Long-term potentiation (LTP) is believed to be the mechanism through which memories are formed. Playing an integral part are the AMPA and NMDA receptors. They are ionotropic receptors, which control sodium and calcium gradients. At the cellular level, they help mediate synaptic responses enhanced during LTP; additionally, the NMDA receptor is necessary to initiate LTP. Donald Hebb believed that structural changes in synapses were the result of activation of a loop of neurons. These changes lead to functionally connected synapses. This is essentially what LTP does and this intuitive mechanism was postulated without any evidence showing that these theoretical structures even existed. Bliss and Lomo (1973) reported mammalian synapses capable of changes that Hebb had hypothesized years before. At that point, scientists knew they were closer to understanding memory.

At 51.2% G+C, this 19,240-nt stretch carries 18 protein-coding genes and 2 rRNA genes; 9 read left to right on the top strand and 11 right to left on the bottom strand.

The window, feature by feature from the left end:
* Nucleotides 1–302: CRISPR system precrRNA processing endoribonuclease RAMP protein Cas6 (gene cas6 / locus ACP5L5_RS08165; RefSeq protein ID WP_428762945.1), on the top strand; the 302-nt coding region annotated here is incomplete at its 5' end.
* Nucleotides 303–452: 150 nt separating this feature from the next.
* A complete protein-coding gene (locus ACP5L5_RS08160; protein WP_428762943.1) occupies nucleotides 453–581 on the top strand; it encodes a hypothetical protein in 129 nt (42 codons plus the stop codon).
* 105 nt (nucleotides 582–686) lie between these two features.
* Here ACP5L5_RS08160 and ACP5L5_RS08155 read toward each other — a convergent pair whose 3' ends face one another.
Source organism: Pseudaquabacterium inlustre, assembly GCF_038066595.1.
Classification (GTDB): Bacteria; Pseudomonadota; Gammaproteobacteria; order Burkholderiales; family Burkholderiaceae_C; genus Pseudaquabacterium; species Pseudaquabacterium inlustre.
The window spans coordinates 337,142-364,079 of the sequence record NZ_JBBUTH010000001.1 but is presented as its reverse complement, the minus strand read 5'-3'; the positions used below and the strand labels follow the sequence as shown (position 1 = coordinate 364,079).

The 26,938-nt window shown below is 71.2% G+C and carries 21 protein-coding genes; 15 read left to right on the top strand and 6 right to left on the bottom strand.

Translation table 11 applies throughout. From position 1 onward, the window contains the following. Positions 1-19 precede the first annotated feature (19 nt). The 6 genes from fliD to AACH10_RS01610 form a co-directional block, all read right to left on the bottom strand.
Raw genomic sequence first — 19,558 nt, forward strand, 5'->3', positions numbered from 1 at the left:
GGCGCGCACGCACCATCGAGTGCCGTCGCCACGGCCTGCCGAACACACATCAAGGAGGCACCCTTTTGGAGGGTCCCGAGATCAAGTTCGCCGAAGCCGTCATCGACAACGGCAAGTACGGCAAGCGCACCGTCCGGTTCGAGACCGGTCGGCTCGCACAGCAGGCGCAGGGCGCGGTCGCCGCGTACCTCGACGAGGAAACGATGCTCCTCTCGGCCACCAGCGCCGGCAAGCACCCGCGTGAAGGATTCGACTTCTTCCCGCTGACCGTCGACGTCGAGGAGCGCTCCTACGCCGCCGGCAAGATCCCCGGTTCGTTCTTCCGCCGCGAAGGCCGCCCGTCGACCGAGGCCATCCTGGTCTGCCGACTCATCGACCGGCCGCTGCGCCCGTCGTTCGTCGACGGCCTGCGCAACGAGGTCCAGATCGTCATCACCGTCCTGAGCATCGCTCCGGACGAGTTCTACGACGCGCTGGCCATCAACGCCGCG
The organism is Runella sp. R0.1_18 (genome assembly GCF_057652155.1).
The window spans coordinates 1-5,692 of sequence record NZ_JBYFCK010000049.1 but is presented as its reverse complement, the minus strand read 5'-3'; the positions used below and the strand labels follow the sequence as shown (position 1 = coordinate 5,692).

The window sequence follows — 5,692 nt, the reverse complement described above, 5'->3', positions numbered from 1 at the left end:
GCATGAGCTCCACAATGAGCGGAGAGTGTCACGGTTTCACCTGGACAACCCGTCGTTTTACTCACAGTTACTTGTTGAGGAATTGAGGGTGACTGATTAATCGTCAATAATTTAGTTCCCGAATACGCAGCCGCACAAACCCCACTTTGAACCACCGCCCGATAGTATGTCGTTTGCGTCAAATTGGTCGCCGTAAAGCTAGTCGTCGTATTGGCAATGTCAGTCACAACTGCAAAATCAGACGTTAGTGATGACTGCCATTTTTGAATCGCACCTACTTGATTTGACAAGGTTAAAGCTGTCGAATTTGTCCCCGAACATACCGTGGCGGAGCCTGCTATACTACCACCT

Stimulation of these pathways or loops has been shown to produce synaptic responses. Low-frequency stimulation of perforant path axons of hippocampal cells in rats elicits relatively stable depolarization and synaptic response in postsynaptic neurons on the dentate gyrus . Furthermore, repeated high-frequency stimulation of perforant path axons leads to other structural changes. Subsequent stimulation leads to higher magnitude postsynaptic responses. This increased efficacy could last between an hour to several weeks.